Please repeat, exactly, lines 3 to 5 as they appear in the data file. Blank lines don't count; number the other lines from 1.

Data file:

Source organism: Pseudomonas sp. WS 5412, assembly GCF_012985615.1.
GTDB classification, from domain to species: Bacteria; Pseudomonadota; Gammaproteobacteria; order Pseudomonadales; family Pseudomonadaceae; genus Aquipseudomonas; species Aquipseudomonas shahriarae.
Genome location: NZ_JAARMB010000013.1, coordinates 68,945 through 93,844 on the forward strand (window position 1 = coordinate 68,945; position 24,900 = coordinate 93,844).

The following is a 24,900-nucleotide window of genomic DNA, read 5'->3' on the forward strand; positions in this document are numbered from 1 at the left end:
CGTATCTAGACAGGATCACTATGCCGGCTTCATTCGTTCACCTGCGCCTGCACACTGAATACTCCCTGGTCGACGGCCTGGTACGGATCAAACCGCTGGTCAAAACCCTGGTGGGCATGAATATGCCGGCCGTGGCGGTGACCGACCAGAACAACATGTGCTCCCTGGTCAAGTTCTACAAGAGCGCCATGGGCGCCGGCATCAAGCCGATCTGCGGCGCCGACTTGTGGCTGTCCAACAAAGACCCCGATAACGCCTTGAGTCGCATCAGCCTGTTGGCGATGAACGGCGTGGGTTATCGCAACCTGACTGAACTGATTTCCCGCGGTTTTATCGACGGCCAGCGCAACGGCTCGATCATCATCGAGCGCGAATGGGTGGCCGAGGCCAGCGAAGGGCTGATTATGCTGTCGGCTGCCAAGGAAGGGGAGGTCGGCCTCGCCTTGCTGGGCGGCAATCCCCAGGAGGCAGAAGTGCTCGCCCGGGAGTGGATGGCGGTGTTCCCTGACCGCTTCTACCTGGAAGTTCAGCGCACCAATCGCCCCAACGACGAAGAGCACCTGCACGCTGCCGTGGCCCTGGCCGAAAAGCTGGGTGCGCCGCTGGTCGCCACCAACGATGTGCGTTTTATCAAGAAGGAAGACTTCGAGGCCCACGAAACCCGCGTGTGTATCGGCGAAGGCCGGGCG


Genome location: NZ_JAARMB010000013.1, coordinates 68,945 through 93,844 on the forward strand (window position 1 = coordinate 68,945; position 24,900 = coordinate 93,844).

The following is a 24,900-nucleotide window of genomic DNA, read 5'->3' on the forward strand; positions in this document are numbered from 1 at the left end:
CGTATCTAGACAGGATCACTATGCCGGCTTCATTCGTTCACCTGCGCCTGCACACTGAATACTCCCTGGTCGACGGCCTGGTACGGATCAAACCGCTGGTCAAAACCCTGGTGGGCATGAATATGCCGGCCGTGGCGGTGACCGACCAGAACAACATGTGCTCCCTGGTCAAGTTCTACAAGAGCGCCATGGGCGCCGGCATCAAGCCGATCTGCGGCGCCGACTTGTGGCTGTCCAACAAAGACCCCGATAACGCCTTGAGTCGCATCAGCCTGTTGGCGATGAACGGCGTGGGTTATCGCAACCTGACTGAACTGATTTCCCGCGGTTTTATCGACGGCCAGCGCAACGGCTCGATCATCATCGAGCGCGAATGGGTGGCCGAGGCCAGCGAAGGGCTGATTATGCTGTCGGCTGCCAAGGAAGGGGAGGTCGGCCTCGCCTTGCTGGGCGGCAATCCCCAGGAGGCAGAAGTGCTCGCCCGGGAGTGGATGGCGGTGTTCCCTGACCGCTTCTACCTGGAAGTTCAGCGCACCAATCGCCCCAACGACGAAGAGCACCTGCACGCTGCCGTGGCCCTGGCCGAAAAGCTGGGTGCGCCGCTGGTCGCCACCAACGATGTGCGTTTTATCAAGAAGGAAGACTTCGAGGCCCACGAAACCCGCGTGTGTATCGGCGAAGGCCGGGCG